Outside of the illicit deeds and savage beatings, all you're left with is a series of short shooter and sneaking levels. The stealth missions are some of the most annoying stealth sequences you'll ever play (guards with X-ray vision, nothing for you to do while sneaking around except...sneak around), so it's perhaps a godsend that you can opt to shirk stealth in most cases and start gunning down gangbangers instead--though even that strategy comes with a caveat, in that the game seems to not quite know what to do when you choose this strategy. Several times we ran into bugs where missions would fail halfway through a level, even though we weren't dead. Sometimes we'd get all the way through, guns blazing, and sometimes we'd get messages that the target character we were after escaped before the level timer even ran out. Other times we'd find out he was dead, for some inexplicable reason.
Being able to shoot like an action hero doesn't make the game good, since the shooting happens to be pretty lousy. There's no weapon variety to speak of (there are only three guns you can use), and until you get to the heavy machinery, you'll find yourself having to pump way too many rounds into enemies than is realistic. Seriously, should it really take six bullets to the chest and head to kill a Kevlar-less gangster? Vic can use a couple of basic cover mechanics, which are great because they're placed so you'll never have to get out from a cover position to kill bad guys. Your enemies always stay just within your sight range, so all you have to do is peer out real quick, unload a couple of rounds, and repeat until they're dead. There are also some sequences that involve working with an artificially intelligent partner. These guys evidently weren't programmed with cover mechanics in mind, so they like to go running out into the field of gunfire and get shot to death very quickly, which ends the mission. Your best bet is to keep running ahead of them, shooting all the while and hoping you don't die.
One of the weirdest things about The Shield is its presentation. You can tell that developer Point of View desperately wanted to ape the show's sense of style, but its imitations of the show's scattered camera angles, brutal violence, and gritty environments aren't very impressive. If anything, the camera makes the cutscenes feel kind of vomit-inducing, and as mentioned earlier, most of the violence is off-kilter and not all that extreme. One particularly weird sequence is the opening level, which intersperses title cards with the actors' names at oddly-timed intervals that break up the pacing of the stage badly. The environments and levels do feel appropriately dingy, but dingy levels can take you only so far. The technical graphics aren't very impressive by themselves, either. Vic and the principal character models look kind of grody and misshapen, and some of the skin and facial textures are laughably bad. Animation is stiff, world textures are blurry, and there are some occasional glitches and ugly spots. The PC version is arguably a bit crisper than the PS2 version, but not by a particularly wide margin.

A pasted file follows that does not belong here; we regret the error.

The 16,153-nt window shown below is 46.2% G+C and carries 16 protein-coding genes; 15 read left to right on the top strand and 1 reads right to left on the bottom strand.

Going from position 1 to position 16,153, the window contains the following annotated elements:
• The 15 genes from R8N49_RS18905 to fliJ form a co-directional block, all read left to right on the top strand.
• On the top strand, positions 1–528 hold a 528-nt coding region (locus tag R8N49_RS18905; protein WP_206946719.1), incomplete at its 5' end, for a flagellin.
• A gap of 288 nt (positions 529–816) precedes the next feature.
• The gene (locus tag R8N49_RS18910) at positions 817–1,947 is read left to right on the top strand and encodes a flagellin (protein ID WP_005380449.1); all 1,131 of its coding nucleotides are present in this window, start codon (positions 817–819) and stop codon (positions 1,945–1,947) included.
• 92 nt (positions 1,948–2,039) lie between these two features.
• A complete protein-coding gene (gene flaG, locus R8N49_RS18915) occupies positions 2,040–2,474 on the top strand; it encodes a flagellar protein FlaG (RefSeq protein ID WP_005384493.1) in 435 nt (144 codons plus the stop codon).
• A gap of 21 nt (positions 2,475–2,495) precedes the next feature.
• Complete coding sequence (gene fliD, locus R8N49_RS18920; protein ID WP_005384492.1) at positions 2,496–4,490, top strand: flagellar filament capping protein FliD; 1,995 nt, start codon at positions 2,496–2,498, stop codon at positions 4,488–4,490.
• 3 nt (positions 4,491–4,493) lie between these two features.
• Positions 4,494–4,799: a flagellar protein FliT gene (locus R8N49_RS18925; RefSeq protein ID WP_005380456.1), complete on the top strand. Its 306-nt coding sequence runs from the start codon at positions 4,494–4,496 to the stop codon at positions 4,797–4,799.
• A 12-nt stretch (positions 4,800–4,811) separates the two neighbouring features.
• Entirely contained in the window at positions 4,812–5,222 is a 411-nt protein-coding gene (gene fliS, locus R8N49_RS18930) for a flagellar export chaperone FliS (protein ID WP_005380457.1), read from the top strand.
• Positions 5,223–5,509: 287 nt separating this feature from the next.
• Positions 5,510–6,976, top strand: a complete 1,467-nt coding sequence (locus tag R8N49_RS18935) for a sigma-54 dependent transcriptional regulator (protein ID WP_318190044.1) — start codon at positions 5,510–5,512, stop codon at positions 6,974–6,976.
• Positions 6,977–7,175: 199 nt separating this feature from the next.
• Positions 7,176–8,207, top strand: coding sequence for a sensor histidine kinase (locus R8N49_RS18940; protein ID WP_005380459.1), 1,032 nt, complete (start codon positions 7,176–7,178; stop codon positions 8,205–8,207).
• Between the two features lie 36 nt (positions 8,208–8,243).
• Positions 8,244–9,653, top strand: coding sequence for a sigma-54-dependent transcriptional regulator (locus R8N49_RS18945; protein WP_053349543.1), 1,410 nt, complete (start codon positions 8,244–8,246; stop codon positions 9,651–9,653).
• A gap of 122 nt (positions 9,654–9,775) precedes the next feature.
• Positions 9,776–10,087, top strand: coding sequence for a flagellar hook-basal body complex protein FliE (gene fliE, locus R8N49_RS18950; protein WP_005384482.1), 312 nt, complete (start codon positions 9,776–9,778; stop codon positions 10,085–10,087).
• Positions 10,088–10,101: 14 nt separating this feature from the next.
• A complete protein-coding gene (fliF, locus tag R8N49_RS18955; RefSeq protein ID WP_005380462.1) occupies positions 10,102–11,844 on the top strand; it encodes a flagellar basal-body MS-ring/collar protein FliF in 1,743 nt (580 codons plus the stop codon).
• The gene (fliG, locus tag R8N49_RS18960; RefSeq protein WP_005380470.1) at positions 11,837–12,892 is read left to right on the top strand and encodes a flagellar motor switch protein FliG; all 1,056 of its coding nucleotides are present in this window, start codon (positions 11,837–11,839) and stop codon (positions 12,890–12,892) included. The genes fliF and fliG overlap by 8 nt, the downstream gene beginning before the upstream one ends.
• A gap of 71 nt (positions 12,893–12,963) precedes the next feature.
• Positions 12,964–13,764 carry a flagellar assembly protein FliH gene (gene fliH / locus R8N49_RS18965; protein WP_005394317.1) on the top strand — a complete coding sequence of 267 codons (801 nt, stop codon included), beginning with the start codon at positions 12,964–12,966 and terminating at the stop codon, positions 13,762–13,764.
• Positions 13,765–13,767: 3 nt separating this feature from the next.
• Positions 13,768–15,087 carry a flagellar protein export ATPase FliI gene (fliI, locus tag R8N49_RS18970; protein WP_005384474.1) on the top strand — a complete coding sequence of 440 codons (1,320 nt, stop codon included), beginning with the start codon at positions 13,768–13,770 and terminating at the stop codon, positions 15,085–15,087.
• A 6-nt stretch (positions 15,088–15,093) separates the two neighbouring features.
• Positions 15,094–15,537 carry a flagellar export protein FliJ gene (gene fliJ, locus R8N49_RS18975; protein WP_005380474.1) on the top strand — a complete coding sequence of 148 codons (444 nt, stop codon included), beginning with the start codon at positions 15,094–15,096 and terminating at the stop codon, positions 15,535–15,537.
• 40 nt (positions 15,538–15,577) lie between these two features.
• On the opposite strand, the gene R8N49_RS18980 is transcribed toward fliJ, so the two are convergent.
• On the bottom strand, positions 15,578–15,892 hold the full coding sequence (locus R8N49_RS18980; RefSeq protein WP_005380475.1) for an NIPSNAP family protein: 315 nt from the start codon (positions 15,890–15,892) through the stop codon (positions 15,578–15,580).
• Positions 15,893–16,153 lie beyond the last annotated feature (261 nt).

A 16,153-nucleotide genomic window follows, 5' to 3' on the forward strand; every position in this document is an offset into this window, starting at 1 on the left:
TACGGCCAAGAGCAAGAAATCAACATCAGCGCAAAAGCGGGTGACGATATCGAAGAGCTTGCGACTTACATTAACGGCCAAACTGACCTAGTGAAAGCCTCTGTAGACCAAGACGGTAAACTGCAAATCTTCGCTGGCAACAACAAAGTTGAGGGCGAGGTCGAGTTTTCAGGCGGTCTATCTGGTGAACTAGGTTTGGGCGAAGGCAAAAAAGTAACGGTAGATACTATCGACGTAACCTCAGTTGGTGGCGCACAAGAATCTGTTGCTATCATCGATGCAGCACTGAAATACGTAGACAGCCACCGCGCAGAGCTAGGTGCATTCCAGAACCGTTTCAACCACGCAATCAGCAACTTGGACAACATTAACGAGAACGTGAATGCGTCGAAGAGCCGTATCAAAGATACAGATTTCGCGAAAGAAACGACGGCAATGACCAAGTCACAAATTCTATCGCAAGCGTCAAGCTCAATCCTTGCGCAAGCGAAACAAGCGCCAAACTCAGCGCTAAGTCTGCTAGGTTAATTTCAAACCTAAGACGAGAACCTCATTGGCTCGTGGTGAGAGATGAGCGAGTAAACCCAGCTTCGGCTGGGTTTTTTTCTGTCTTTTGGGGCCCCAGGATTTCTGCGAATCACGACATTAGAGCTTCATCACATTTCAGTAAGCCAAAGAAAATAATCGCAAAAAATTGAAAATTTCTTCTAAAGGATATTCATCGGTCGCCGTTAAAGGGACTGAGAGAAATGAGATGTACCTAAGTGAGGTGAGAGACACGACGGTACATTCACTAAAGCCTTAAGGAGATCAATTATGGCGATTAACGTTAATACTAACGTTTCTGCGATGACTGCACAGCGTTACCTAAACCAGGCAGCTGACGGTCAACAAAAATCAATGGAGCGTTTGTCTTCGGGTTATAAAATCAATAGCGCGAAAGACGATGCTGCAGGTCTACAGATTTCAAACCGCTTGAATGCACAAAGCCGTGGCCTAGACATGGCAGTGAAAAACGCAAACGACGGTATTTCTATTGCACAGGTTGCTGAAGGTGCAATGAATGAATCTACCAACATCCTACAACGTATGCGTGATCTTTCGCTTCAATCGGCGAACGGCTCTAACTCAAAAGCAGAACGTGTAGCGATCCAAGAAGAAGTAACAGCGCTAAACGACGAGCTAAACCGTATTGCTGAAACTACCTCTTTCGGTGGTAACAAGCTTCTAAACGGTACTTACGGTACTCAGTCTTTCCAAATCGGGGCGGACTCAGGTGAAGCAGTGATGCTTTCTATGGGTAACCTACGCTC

The Shield tries to provide vague opportunities for moral decision making, but most times it's just easier and less frustrating to play it shady.
The lone bright spot is the voice acting. Nearly all the actors from the show reprise their roles (though CCH Pounder appears to have turned down the opportunity to be in this game--smart lady), and though you can definitely grasp a lack of enthusiasm by the actors, they don't totally dead-read everything. Chiklis chews the scenery as per usual, and other actors, such as Benito Martinez, Walton Goggins, and Jay Karnes, turn in decent performances, despite the shoddy dialogue. The rest of the audio is less enjoyable, however. The main theme song is in full effect in the game, and, in fact, the developer decided to cut the opening riff from it into every search sequence that you fail. So every time you fail to pick up contraband from a search, this same three-second-long, very loud guitar riff pops in to drive you bonkers. Speaking of repetitive audio work, the background dialogue is mind-numbingly repetitious. Characters repeat the same lines with insane frequency. This same problem plagued one of Point of View's last games, Narc. The problem here is that the lines that are being repeated aren't even unintentionally funny, so the repetition becomes obnoxious very quickly.
It is perhaps understandable that a publisher might pick up a game like The Shield dirt cheap from the cancellation pile simply on the strength of its license, but it ultimately would have been better for all of us if The Shield had stayed away from retail shelves. It's a conceptually flawed and poorly executed action game that has only the most base-level details in common with the license it's based on. The action isn't fun, the extreme violence isn't all that extreme, and the storyline is a dull, hacked-together snoozefest. The Shield is perfunctory in every imaginable way, and everyone, fan of the show or not, should avoid it.